Election of Ministers
The election of a ministers is indeed a very important and solemn affair, overseen by the Elder of the Church and affecting everyone on the colony. This ceremony is modeled after the selection of a replacement Apostle as described in the Book of Acts.
The three groups of Hutterites (leut) all choose their minister in a slightly different way. For all three groups, a layman will be selected as the minister and he will be chosen by lot.
Schmiedeleut Minister Election Process
Among the Schmiedeleut, every member of the afore-mentioned witness brother (Zullbrueder) nominates two married, male members who are in good standing with the church. Anyone with two votes is nominated. The nomination process usually occurs the day before or the Sunday before the actual ceremony.
The minister election ceremony (predigor stimmung) is attended by many visitors, and usually by the Elder of the Hutterites. A special sermon is delivered and a special prayer is prayed to ask for God’s help and guidance in the matter. Then all baptised male members in attendance, visitors included, votes for one of the nominated brothers, by verbally submitting their choice to the senior ministers who’s leading the service. Anyone of the aforementioned nominees with five or more votes is deemed suitable. After an earnest prayer to God for guidance, the nominees’ names are placed into a hat and lots are drawn by the Elder or another senior minister. The person on whom the lot falls becomes the new assistant minister of that colony.
Among the Dariusleut, all of the baptised, male, married members from the particular colony that is choosing a new minister have a vote in the original nomination process. This is different than the Schmiedleut, where only the witness brothers cast nomination votes. The nominating meeting usually occurs a week before the actual Minister selection service.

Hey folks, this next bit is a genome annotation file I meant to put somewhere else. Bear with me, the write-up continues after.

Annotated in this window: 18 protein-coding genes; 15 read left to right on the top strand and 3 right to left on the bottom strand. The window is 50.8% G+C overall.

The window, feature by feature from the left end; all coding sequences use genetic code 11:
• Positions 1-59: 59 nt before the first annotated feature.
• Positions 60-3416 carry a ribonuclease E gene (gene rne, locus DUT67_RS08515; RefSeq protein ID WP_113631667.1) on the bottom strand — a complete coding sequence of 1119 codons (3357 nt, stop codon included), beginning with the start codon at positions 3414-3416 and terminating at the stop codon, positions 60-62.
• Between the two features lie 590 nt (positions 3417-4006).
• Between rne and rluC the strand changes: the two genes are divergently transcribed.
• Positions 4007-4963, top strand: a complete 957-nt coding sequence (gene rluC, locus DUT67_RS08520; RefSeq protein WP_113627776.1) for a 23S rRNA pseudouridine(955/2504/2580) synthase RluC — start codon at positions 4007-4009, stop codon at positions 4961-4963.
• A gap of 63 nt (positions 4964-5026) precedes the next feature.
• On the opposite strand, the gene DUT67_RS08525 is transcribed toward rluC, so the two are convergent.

A special church service is held on the Sunday of the minister-selection day. Then, all the witness brothers and all the visiting ministers cast a ballot for any of the previously nominated brothers. Everyone else leaves the Church during this time. The ballots are placed on a table and counted. Whoever has more than five votes is considered a valid nominee for the final lot. One slip of paper is placed in the hat for each valid nominee. A regular fedora hat is used as a container for drawing lots. One of the slips of paper contains the word “Prediger” or minister.
At this time, the brothers who had left the church building are called back in. A special prayer is held asking God to grant His blessings and choice in the process. The brothers who were nominees, starting with the oldest one (unless a younger person held position of higher authority) draws from the hat, opens it and lays it on the table. The nominees continue pulling a paper out of the hat until one of them draws the paper marked “minister”. He then knows that he is the chosen one.
The Lehrerleut have a slightly different approach to selecting their minister. From 2 to 7 colonies will elect a new assistant minister at one time. This happens on one colony. All the male members in good standing with the church, travel to the colony where the minister selection gathering is taking place. There all the members for each particular colony will vote or nominate one of the their own colony members for the position of minister. All the ministers present vote as well. Any brother with 15 or more votes is considered for the final lot. Just like with the other two groups, a special prayer is held asking God to grant His blessings and choice in the process. Again, the nominated brothers, starting with the oldest one (unless a younger person holds a position of higher authority) draws from the hat, opens it and lays it on the table. The nominees continue pulling a paper out of the hat until one of them draws the paper marked “Er soll Predigor Sein” or “Er soll Lehrer sein”. He then knows that he is the chosen one.
Men who are elected to the position of minister retain their position for life. Under rare circumstances, such as gross misconduct or incompetence, they may lose their position.